Angela Hartnett’s warming winter pasta dishes
FLAVOURS OF ITALY Angela Hartnett’s favourite recipes are the ultimate in cold-weather comfort food – and they might deliver a pang of nostalgia, too
Iwas fortunate to grow up making pasta from scratch with my Italian grandmother, who would tip out the flour and the eggs ad occhio, or by the eye. There was no weighing of anything – it was totally instinctive.
Like most things, making pasta improves with experience. It’s about knowing that it’s not too wet and not too dry. And it sounds silly, but you don’t need to be afraid of it – you can really batter, mould and knead that dough. Practising until you get it right is the key. Because I’ve been doing it for 40-odd years, I find it very relaxing and therapeutic. For rolling, I tend to use my Imperia pasta machine at home, a model that’s popular throughout Italy.
That said, I cook with dried pasta, too. For certain sauces, dried is actually better: in a lovely spaghetti with clams, say, the starch in the dried spaghetti helps the sauce to stick.
The sauce to pasta ratio is important to get right. For Italians, the pasta itself is key to the composition of the dish, and it’s not necessarily all about the sauce. Sometimes I see double the amount of sauce needed, with the pasta swimming in it, which isn’t really the way to do it. And it should be all tossed together – not served with the sauce sitting on top.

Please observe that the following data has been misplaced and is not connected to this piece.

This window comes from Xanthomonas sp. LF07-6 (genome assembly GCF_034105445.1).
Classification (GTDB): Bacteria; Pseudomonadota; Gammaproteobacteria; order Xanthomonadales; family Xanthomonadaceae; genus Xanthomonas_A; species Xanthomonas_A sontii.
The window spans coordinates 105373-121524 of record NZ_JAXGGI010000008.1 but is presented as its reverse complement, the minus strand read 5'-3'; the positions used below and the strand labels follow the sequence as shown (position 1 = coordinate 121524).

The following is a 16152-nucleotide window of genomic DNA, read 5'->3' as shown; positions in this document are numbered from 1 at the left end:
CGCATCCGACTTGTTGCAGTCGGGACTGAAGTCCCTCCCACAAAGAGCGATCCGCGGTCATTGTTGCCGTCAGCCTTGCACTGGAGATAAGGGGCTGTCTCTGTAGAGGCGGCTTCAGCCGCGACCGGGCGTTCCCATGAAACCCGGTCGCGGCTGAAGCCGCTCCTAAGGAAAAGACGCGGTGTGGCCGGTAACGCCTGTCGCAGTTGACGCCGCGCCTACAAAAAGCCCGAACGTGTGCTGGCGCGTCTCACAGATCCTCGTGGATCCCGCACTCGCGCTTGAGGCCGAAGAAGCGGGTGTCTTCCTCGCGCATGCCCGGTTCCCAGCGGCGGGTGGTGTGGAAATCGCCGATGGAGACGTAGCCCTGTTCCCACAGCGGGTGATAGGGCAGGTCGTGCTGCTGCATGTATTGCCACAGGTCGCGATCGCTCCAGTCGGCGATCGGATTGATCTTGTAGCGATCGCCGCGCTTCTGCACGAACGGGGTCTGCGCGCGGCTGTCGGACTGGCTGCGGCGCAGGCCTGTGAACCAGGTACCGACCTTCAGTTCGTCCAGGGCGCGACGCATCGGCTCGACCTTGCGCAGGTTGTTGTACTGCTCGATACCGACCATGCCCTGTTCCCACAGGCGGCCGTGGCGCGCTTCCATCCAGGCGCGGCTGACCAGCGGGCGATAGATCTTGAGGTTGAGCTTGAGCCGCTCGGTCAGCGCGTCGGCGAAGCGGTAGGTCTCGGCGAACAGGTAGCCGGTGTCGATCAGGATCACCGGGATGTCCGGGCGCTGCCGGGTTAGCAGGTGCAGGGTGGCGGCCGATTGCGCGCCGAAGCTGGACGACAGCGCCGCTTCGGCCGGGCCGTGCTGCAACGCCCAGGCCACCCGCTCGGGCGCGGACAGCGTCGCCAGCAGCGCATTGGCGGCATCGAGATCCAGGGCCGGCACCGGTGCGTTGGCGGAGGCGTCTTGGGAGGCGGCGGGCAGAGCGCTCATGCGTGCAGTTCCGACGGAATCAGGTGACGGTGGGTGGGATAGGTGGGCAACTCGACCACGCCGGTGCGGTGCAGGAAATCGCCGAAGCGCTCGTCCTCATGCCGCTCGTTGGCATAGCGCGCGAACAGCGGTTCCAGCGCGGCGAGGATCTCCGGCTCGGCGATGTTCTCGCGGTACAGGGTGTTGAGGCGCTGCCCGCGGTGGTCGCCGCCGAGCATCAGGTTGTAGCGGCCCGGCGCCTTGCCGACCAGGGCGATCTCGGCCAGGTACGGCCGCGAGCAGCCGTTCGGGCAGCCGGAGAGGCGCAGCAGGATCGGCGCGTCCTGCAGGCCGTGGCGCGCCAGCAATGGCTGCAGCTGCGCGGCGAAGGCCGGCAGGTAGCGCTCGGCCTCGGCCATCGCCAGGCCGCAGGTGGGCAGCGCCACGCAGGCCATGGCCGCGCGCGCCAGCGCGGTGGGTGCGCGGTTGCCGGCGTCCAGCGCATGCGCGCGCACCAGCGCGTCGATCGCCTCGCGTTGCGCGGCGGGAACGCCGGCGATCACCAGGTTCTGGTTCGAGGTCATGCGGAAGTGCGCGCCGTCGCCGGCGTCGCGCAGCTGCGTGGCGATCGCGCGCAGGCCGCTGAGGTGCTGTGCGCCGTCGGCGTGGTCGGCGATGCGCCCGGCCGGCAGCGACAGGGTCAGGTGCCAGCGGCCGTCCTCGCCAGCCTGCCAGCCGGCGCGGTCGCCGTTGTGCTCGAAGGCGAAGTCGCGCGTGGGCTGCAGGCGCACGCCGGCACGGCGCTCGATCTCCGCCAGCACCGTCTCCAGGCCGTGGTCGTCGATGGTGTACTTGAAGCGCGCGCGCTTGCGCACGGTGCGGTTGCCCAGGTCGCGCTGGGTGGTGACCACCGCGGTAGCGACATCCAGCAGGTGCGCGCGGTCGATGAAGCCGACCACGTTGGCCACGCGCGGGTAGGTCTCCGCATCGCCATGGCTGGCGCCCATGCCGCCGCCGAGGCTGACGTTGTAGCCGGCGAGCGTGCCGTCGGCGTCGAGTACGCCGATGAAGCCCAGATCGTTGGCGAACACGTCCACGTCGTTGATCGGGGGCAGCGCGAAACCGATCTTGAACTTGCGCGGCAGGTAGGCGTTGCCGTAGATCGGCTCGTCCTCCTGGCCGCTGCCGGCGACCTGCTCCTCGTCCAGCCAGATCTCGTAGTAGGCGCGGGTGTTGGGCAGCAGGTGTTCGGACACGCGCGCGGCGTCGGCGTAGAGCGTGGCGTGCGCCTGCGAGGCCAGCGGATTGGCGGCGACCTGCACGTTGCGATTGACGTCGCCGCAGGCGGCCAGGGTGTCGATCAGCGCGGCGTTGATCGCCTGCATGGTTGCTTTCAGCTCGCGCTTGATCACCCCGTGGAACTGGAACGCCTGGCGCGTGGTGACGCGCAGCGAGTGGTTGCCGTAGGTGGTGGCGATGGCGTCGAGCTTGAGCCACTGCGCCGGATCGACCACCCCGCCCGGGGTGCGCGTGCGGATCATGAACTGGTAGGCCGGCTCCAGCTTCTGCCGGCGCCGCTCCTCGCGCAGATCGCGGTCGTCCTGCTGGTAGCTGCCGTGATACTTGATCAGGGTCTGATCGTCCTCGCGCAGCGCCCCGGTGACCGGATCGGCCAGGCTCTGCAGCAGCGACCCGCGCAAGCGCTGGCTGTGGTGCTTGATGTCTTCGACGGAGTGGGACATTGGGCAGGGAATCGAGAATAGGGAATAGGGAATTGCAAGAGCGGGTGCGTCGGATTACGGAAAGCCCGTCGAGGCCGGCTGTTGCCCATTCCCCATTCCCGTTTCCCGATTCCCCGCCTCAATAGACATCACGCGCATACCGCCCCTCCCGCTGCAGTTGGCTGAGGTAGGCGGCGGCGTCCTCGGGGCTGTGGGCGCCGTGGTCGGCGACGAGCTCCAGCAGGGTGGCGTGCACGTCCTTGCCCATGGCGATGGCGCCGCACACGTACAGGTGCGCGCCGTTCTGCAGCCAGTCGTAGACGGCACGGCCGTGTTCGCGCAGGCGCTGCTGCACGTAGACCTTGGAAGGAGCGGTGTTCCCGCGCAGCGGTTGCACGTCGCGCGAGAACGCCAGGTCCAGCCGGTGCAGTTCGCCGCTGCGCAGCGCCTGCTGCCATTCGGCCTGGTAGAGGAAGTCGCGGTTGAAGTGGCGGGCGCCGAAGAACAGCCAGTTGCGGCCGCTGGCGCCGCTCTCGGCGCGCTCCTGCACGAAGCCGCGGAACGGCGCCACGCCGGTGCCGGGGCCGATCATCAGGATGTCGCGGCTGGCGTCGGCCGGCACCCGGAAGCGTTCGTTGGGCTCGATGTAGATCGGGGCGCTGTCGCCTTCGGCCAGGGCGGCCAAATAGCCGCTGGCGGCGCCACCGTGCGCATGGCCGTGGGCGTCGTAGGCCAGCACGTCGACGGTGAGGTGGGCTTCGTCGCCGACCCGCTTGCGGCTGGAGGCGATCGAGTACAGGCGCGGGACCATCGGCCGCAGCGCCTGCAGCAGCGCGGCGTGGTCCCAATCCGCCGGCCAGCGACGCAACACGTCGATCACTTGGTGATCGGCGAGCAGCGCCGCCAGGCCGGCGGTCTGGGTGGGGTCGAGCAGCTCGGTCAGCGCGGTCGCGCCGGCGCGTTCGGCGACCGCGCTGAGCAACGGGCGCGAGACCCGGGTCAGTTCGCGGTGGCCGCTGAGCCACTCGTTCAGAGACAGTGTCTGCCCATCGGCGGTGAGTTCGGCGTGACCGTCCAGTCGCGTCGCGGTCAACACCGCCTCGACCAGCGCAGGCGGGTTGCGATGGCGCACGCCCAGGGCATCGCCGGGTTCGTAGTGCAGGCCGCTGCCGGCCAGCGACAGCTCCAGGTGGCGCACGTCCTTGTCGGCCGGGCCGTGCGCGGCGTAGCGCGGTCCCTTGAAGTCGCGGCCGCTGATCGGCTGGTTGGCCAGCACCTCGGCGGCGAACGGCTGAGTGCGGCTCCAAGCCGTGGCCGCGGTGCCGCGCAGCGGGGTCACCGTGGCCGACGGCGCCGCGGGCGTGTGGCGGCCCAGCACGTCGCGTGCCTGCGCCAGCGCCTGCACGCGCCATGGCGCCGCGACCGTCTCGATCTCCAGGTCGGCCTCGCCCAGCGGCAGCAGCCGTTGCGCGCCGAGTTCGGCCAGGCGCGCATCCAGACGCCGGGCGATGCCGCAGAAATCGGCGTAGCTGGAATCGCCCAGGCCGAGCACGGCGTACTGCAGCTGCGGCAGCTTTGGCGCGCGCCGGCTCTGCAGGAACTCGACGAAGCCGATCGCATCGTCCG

When it comes to pasta shapes I’m a traditionalist, and I do find that certain sauces go with certain shapes – I don’t suddenly want to do a prawn sauce with rigatoni, for example, because in my mind that shape needs a meat sauce. Spaghetti and linguine work better with light fish or tomato sauces, and pappardelle (quite thick in width) suits a heavier, meatier sauce, but ultimately you can do whatever you want!
The cavolo nero used in the tortellini overleaf has a wintry flavour that is delicious with nutmeg, garlic and chilli at this time of year, but you could use spinach, kale or any other leafy greens. And the pasta e fagioli – my ideal Sunday night supper if I’ve got beans leftover from something else – is a traditional peasant dish which smacks of winter in northern Italy. Different regions have variations of it, and it’s hearty and nourishing, like ribollita. If I’m in need of feeling like my grandma is giving me a big hug, it’s the perfect dish to make.
Certain sauces go with certain pasta shapes, but ultimately you can do whatever you want!